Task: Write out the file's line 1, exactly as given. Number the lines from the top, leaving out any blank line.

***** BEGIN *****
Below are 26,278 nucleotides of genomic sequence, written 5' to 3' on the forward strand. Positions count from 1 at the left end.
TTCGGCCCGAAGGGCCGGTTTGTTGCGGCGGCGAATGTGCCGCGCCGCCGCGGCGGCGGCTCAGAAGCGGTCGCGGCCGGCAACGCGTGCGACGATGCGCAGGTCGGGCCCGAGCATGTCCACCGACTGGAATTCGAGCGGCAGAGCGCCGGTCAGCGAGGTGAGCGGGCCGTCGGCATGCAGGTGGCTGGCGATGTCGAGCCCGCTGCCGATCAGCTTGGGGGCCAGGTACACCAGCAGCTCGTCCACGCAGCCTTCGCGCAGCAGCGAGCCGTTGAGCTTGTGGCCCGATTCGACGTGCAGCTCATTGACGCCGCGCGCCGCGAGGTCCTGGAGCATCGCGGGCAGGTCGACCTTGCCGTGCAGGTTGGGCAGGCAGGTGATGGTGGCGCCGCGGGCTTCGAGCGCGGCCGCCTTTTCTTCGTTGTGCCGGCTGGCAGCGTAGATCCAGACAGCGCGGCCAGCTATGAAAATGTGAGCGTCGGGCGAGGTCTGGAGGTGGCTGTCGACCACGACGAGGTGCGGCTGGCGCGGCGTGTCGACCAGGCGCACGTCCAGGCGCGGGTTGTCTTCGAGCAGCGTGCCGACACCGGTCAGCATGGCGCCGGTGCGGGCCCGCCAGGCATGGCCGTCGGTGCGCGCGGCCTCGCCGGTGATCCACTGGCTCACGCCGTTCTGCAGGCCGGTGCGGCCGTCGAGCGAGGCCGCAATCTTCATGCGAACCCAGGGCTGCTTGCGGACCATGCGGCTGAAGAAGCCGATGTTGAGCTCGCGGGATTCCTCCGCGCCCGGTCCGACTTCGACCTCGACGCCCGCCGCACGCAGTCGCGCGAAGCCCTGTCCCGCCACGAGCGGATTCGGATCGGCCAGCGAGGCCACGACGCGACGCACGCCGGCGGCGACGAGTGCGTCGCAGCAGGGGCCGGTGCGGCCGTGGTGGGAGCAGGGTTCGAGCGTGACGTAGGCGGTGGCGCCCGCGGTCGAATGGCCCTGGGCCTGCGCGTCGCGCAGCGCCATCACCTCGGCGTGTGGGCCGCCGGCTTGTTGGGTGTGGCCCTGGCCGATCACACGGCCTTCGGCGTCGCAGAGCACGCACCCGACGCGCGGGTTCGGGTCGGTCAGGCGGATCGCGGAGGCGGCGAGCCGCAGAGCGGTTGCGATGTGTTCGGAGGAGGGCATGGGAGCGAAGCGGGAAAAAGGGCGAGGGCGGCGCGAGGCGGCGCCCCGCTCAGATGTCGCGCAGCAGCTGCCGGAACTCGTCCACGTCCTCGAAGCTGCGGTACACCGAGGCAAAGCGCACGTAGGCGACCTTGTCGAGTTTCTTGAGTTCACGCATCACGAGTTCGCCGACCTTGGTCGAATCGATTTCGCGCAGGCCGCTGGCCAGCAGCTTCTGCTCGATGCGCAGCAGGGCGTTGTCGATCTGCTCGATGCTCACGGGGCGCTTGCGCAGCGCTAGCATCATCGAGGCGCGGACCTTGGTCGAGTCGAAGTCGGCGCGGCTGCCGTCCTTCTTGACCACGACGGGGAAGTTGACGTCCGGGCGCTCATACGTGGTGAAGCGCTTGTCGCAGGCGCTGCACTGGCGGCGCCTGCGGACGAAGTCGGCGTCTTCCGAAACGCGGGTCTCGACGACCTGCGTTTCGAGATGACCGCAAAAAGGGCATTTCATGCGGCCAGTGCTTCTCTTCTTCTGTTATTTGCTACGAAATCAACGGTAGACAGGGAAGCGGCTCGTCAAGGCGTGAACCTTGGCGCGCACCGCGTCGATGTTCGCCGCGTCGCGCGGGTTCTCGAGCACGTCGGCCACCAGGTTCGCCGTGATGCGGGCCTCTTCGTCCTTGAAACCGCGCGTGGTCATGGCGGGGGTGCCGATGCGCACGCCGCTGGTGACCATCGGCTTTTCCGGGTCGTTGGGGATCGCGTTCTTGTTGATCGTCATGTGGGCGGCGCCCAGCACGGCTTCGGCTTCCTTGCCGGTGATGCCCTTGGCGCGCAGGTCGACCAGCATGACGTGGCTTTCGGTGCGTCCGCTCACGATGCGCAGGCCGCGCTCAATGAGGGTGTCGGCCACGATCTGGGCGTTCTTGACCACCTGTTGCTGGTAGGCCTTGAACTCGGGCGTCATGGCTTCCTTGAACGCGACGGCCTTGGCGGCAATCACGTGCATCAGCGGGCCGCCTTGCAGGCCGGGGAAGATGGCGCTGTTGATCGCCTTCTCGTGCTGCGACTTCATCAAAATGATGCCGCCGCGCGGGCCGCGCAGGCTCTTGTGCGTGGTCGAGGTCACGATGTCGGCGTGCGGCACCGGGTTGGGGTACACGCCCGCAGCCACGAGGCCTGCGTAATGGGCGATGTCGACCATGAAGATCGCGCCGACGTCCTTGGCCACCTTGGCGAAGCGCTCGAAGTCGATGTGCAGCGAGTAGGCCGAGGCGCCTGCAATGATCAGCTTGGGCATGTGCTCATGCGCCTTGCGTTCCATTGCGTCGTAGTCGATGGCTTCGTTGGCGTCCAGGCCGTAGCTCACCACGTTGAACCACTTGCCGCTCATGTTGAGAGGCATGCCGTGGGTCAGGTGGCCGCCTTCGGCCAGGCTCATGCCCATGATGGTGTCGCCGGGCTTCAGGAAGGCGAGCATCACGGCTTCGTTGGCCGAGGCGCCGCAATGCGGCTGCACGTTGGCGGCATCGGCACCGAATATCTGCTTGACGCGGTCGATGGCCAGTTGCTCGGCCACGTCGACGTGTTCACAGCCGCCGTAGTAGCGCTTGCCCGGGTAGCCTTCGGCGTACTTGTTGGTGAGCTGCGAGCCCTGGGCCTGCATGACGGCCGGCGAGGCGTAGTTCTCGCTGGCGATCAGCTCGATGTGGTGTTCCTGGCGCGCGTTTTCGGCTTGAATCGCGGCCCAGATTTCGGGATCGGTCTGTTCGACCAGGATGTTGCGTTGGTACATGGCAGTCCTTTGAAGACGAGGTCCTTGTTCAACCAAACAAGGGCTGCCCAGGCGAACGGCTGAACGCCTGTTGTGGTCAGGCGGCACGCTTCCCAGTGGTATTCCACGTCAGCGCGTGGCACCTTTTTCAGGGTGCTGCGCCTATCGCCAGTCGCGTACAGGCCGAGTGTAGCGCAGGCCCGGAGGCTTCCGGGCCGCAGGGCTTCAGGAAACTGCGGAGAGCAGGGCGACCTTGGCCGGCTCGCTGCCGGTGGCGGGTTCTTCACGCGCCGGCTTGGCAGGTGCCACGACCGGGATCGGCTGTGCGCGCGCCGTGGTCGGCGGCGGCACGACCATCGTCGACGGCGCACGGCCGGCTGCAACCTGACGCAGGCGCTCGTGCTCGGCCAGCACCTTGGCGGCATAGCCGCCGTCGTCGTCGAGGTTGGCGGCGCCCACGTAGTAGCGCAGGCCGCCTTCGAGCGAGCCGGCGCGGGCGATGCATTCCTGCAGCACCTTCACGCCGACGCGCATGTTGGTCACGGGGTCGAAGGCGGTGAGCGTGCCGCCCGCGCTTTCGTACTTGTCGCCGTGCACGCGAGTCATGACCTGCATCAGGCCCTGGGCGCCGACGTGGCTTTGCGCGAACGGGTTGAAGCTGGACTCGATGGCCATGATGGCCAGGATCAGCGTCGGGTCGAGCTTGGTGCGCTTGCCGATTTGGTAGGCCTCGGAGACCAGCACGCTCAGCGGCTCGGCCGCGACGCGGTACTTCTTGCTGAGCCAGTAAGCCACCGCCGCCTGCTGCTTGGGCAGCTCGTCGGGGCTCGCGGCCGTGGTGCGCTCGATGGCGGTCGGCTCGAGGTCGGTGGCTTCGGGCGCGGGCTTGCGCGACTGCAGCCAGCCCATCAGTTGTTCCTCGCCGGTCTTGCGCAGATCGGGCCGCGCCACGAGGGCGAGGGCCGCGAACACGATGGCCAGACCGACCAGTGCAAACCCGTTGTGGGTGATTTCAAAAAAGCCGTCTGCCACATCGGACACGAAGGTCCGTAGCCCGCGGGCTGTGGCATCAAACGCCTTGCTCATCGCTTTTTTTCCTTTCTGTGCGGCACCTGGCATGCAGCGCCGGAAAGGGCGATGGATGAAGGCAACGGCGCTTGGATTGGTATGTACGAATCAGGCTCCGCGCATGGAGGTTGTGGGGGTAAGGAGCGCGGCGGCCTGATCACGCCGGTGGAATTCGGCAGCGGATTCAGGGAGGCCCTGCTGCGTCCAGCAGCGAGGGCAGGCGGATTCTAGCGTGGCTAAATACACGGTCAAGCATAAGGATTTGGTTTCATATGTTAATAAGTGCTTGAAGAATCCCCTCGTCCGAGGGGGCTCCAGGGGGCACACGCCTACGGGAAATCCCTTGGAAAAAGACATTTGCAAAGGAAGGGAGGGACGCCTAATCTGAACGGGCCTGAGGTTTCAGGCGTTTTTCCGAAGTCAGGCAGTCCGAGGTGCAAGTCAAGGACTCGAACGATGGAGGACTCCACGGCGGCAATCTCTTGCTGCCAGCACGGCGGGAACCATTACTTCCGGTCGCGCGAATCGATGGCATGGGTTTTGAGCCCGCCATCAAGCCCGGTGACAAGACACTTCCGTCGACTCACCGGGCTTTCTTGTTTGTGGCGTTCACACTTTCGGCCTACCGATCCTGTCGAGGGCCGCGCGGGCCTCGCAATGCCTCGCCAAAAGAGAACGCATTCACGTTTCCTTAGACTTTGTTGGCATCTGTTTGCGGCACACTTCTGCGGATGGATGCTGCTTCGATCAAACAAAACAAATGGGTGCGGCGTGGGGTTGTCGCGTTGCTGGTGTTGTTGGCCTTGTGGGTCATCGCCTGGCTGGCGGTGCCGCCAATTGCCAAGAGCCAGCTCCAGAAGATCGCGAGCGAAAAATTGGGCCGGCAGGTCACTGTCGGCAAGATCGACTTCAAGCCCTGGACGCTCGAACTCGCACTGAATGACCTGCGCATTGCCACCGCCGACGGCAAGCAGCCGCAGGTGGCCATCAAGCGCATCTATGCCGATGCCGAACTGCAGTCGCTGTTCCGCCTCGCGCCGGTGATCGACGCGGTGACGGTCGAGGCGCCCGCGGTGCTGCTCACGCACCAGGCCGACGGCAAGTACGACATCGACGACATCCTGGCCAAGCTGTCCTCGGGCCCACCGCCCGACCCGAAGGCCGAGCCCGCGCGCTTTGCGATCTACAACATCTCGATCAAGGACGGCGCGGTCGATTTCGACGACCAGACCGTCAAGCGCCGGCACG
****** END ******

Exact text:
Below are 26,278 nucleotides of genomic sequence, written 5' to 3' on the forward strand. Positions count from 1 at the left end.